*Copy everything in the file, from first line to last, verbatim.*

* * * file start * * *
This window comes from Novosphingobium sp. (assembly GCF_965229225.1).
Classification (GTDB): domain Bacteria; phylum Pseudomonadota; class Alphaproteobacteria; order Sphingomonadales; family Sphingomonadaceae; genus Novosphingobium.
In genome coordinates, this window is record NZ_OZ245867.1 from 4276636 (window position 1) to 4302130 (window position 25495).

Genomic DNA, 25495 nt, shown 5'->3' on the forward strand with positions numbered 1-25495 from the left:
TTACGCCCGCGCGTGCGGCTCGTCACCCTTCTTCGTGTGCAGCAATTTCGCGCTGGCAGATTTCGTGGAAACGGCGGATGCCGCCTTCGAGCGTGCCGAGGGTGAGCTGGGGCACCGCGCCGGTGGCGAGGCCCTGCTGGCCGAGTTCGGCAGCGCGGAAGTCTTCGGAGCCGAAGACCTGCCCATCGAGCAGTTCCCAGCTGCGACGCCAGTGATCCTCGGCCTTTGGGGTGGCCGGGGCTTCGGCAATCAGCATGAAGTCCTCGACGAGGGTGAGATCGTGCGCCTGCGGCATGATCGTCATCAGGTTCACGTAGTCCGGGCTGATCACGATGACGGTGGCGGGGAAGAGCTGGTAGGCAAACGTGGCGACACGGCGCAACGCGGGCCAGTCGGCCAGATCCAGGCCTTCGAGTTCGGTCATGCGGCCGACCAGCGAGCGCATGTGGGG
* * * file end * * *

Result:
This window comes from Novosphingobium sp. (assembly GCF_965229225.1).
Classification (GTDB): domain Bacteria; phylum Pseudomonadota; class Alphaproteobacteria; order Sphingomonadales; family Sphingomonadaceae; genus Novosphingobium.
In genome coordinates, this window is record NZ_OZ245867.1 from 4276636 (window position 1) to 4302130 (window position 25495).

Genomic DNA, 25495 nt, shown 5'->3' on the forward strand with positions numbered 1-25495 from the left:
TTACGCCCGCGCGTGCGGCTCGTCACCCTTCTTCGTGTGCAGCAATTTCGCGCTGGCAGATTTCGTGGAAACGGCGGATGCCGCCTTCGAGCGTGCCGAGGGTGAGCTGGGGCACCGCGCCGGTGGCGAGGCCCTGCTGGCCGAGTTCGGCAGCGCGGAAGTCTTCGGAGCCGAAGACCTGCCCATCGAGCAGTTCCCAGCTGCGACGCCAGTGATCCTCGGCCTTTGGGGTGGCCGGGGCTTCGGCAATCAGCATGAAGTCCTCGACGAGGGTGAGATCGTGCGCCTGCGGCATGATCGTCATCAGGTTCACGTAGTCCGGGCTGATCACGATGACGGTGGCGGGGAAGAGCTGGTAGGCAAACGTGGCGACACGGCGCAACGCGGGCCAGTCGGCCAGATCCAGGCCTTCGAGTTCGGTCATGCGGCCGACCAGCGAGCGCATGTGGGG